I have a git repository with about 3500 commits and 30,000 distinct files in the latest revision. It represents about 3 years of work from multiple people and we have received permission to make it all open-source. I am trying hard to release the entire history, instead of just the latest version. To do this I am interested in "going back in time" and inserting a license header at the top of files when they are created. I actually have this working, but it takes about 3 days running entirely out of a ramdisk, and still does require a little bit of manual intervention. I know it can be a lot faster, but my git-fu is not quite up to the task.
The question: how can I accomplish the same thing a lot faster?
What I currently do (automated in a script, but please bear with me...):
Identify all of the commits where a new file was added to the repository (there are just shy of 500 of these, fwiw):
git whatchanged --diff-filter=A --format=oneline
Define environment variable GIT_EDITOR to be my own script that replaces
editonly a single time on the first line of the file (you will see why shortly). This is the core of the operation:
perl -pi -e 's/pick/edit/ if $. == 1' $1
For each commit from the output of
git whatchangedabove, invoke an interactive rebase starting just before the commit that added the file:
git rebase -i decafbad001badc0da0000~1
My custom GIT_EDITOR (that perl one-liner) changes
edit and we are dropped to a shell to make changes to the new file. Another simple
header-inserter script looks for a known unique pattern in the header that I'm trying to insert (only in known file types (*.[chS] for me)). If it's not there, it inserts it, and
git add's the file. This naive technique has no knowledge of which files were actually added during the present commit, but it ends up doing the right thing and being idempotent (safe to run multiple times against the same file), and is not where this whole process is bottlenecked anyways.
At this point we're happy that we've updated the current commit, and invoke:
git commit --amend git rebase --continue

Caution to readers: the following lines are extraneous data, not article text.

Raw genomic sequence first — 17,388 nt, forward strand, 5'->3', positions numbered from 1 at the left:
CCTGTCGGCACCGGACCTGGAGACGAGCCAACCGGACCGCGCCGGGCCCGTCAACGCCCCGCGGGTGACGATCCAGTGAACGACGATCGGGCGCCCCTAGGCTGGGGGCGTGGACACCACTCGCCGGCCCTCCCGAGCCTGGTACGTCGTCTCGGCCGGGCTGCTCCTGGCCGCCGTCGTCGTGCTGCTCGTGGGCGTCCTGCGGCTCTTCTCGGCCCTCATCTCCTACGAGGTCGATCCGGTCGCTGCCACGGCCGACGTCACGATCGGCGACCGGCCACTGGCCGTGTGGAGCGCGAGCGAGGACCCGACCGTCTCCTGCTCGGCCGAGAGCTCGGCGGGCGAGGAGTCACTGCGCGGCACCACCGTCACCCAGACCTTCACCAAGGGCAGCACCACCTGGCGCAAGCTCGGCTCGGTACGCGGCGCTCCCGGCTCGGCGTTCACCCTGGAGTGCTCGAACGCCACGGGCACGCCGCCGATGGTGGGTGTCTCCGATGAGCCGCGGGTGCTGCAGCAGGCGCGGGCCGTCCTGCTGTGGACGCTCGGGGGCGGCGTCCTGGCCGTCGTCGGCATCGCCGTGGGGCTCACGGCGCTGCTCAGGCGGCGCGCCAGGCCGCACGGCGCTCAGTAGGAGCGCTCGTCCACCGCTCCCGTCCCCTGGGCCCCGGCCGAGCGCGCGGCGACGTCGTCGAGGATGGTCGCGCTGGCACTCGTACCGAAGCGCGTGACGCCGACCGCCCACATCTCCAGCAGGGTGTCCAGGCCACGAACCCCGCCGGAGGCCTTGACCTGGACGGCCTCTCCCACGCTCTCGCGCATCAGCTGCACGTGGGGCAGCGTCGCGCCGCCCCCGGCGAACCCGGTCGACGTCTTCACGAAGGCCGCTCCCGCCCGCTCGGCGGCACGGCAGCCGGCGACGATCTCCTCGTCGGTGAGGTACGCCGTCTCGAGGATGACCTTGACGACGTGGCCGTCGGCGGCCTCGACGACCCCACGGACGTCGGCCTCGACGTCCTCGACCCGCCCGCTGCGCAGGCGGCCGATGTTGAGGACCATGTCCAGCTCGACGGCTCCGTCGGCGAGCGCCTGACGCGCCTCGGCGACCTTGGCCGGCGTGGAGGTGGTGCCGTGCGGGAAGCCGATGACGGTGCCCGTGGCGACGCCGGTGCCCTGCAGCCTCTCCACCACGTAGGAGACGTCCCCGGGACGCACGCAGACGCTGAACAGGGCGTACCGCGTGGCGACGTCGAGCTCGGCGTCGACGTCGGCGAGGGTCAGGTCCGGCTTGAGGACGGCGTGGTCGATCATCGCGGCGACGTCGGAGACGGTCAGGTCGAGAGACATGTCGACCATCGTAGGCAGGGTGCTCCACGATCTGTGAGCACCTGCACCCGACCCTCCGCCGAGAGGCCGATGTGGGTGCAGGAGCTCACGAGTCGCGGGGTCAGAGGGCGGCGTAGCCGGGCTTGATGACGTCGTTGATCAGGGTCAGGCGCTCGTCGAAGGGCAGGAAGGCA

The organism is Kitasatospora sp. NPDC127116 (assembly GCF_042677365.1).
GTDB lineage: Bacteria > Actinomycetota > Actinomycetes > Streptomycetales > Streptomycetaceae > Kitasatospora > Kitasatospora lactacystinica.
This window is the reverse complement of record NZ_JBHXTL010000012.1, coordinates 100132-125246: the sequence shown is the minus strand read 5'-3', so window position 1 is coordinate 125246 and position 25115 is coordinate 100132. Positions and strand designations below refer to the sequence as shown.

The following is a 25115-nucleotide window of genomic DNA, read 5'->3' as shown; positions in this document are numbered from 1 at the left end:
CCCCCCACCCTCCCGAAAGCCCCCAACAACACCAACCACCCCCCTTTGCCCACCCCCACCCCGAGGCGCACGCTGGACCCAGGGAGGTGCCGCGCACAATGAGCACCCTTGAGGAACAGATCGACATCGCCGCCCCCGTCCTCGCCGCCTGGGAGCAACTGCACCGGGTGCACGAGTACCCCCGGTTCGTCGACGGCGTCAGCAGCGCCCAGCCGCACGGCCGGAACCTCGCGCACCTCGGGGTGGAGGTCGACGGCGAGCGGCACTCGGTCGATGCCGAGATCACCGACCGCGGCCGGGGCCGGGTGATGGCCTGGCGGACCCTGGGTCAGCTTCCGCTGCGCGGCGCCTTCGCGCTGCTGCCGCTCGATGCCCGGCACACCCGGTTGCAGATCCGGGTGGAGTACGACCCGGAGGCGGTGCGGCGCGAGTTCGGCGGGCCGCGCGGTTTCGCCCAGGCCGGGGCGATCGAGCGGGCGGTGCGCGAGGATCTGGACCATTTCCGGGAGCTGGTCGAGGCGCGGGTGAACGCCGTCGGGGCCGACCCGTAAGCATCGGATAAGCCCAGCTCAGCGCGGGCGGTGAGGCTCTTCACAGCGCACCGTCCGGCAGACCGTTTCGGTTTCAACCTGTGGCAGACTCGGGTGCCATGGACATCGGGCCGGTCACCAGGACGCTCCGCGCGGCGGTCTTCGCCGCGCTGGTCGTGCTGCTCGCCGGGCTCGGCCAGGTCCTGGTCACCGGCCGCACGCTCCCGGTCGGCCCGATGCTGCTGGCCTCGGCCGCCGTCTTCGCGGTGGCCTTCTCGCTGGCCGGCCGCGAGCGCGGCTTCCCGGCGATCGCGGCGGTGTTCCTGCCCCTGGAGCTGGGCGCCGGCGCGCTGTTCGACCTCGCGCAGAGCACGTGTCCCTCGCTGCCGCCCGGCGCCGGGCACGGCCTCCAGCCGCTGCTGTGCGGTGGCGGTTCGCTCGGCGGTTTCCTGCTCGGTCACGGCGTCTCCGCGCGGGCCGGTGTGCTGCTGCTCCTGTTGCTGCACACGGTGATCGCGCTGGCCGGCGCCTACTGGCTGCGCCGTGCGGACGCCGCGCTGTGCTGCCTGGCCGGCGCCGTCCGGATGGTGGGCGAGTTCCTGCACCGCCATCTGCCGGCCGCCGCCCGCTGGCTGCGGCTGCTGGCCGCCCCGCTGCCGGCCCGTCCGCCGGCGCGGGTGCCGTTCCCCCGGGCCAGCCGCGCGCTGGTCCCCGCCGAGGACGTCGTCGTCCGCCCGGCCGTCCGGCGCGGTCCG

rebase --continue is the expensive part. Since we invoke a
git rebase -i once for every revision in the output of
whatchanged, that's a lot of rebasing. Almost all of the time during which this script runs is spent watching the "Rebasing (2345/2733)" counter increment.
It's also not just slow. There are periodically conflicts that must be addressed. This can happen in at least these cases (but likely more): (1) when a "new" file is actually a copy of an existing file with some changes made to its very first lines (e.g.,
#include statements). This is a genuine conflict but can be resolved automatically in most cases (yep, have a script that deals with that). (2) when a file is deleted. This is trivially resolvable by just confirming that we want to delete it with
git rm. (3) there are some places where it seems like
diff just behaves badly, e.g., where the change is only the addition of a blank line. Other more legitimate conflicts require manual intervention but on the whole they are not the biggest bottleneck. The biggest bottleneck is absolutely just sitting there staring at "Rebasing (xxxx/yyyy)".
Right now the individual rebases are initiated from newer commits to older commits, i.e., starting from the top of the output of
git whatchanged. This means that the very first rebase affects yesterday's commits, and that eventually we'll be rebasing commits from 3 years ago. Going from "newer" to "older" seems counter-intuitive, but so far I'm not convinced that it matters unless we change more than one
pick to an
edit when invoking the rebase. I am afraid to do this because conflicts do arrive, and I don't want to deal with a tidal wave of conflict ripples from trying to rebase everything in one go. Maybe somebody knows a way to avoid that? I haven't been able to come up with one.
I started looking at the internal workings of git objects 1! It does seem like there should be a much more efficient way to walk the object graph and just make the changes that I want to make.
Please note that this repository came from an SVN repository where we effectively made no use of tags or branches (I already
git filter-branched them away), so we do have the convenience of a straight-line history. No git branches or merges.
I'm sure I've left out some critical information, but this post already seems excessively long. I will do my best to provide more information as requested. In the end I may need to just publish my various scripts, which is a possibility. It is my objective to figure out how to rewrite history thusly in a git repository; not to debate other viable methods of licensing and code release.
Update 2012-06-17: Blog post with all the gory details.